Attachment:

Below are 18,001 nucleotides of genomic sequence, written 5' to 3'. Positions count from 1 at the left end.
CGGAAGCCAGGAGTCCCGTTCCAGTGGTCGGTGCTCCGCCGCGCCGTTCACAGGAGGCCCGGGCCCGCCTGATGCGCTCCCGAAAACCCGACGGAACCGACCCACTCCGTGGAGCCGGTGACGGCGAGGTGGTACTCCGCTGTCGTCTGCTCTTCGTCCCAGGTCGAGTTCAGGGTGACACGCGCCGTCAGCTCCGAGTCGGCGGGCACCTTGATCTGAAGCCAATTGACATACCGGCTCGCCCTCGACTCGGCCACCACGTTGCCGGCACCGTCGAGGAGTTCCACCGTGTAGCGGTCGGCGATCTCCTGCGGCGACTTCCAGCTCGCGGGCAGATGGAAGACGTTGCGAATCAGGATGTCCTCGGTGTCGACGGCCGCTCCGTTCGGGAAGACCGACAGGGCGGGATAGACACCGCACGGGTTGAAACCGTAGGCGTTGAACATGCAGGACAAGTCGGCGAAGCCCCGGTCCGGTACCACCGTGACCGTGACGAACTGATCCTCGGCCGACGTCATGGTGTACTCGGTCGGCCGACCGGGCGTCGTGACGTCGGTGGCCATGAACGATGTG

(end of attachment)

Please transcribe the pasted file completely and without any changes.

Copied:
Below are 18,001 nucleotides of genomic sequence, written 5' to 3'. Positions count from 1 at the left end.
CGGAAGCCAGGAGTCCCGTTCCAGTGGTCGGTGCTCCGCCGCGCCGTTCACAGGAGGCCCGGGCCCGCCTGATGCGCTCCCGAAAACCCGACGGAACCGACCCACTCCGTGGAGCCGGTGACGGCGAGGTGGTACTCCGCTGTCGTCTGCTCTTCGTCCCAGGTCGAGTTCAGGGTGACACGCGCCGTCAGCTCCGAGTCGGCGGGCACCTTGATCTGAAGCCAATTGACATACCGGCTCGCCCTCGACTCGGCCACCACGTTGCCGGCACCGTCGAGGAGTTCCACCGTGTAGCGGTCGGCGATCTCCTGCGGCGACTTCCAGCTCGCGGGCAGATGGAAGACGTTGCGAATCAGGATGTCCTCGGTGTCGACGGCCGCTCCGTTCGGGAAGACCGACAGGGCGGGATAGACACCGCACGGGTTGAAACCGTAGGCGTTGAACATGCAGGACAAGTCGGCGAAGCCCCGGTCCGGTACCACCGTGACCGTGACGAACTGATCCTCGGCCGACGTCATGGTGTACTCGGTCGGCCGACCGGGCGTCGTGACGTCGGTGGCCATGAACGATGTG